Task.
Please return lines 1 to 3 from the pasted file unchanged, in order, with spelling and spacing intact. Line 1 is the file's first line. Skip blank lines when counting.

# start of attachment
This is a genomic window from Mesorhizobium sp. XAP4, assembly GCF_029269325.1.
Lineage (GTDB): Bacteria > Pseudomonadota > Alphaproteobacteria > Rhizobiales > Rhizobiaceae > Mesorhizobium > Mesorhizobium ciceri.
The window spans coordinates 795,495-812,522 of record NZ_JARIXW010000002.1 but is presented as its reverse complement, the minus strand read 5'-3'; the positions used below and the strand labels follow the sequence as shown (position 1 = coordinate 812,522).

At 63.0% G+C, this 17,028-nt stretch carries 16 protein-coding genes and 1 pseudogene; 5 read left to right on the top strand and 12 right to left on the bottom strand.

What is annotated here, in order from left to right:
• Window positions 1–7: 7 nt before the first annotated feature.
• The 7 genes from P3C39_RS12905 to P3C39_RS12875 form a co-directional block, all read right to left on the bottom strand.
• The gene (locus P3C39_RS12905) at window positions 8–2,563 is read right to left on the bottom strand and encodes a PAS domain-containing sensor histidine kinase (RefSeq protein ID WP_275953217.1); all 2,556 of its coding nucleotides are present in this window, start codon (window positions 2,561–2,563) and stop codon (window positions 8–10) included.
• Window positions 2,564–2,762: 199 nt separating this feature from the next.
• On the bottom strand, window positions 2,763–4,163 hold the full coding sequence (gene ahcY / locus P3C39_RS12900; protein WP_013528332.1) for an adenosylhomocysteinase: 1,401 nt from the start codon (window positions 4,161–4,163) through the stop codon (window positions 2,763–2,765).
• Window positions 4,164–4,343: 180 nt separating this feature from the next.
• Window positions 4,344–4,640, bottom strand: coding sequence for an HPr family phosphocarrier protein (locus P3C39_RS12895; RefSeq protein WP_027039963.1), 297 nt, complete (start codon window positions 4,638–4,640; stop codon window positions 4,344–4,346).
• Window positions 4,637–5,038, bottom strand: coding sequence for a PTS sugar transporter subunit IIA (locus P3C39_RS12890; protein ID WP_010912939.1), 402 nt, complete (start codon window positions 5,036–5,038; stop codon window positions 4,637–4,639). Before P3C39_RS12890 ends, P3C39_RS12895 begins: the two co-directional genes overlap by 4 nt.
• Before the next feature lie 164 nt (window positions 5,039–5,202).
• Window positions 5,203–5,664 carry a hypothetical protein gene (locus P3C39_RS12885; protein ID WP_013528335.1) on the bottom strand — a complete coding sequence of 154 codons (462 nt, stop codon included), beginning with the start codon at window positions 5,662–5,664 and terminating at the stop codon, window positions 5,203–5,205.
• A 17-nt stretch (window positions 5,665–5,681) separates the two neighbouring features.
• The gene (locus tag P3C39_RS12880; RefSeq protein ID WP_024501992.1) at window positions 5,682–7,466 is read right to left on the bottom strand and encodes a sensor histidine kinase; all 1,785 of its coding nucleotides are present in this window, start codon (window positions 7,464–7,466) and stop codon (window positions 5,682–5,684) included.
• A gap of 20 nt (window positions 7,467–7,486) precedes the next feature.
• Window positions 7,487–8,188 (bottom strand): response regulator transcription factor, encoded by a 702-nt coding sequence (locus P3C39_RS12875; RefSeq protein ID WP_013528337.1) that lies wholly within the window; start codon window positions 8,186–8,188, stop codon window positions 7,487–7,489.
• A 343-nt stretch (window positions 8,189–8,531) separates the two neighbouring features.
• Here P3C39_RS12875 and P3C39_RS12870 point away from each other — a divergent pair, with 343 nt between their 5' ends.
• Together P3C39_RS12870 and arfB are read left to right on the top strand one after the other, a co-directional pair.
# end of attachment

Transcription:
This is a genomic window from Mesorhizobium sp. XAP4, assembly GCF_029269325.1.
Lineage (GTDB): Bacteria > Pseudomonadota > Alphaproteobacteria > Rhizobiales > Rhizobiaceae > Mesorhizobium > Mesorhizobium ciceri.
The window spans coordinates 795,495-812,522 of record NZ_JARIXW010000002.1 but is presented as its reverse complement, the minus strand read 5'-3'; the positions used below and the strand labels follow the sequence as shown (position 1 = coordinate 812,522).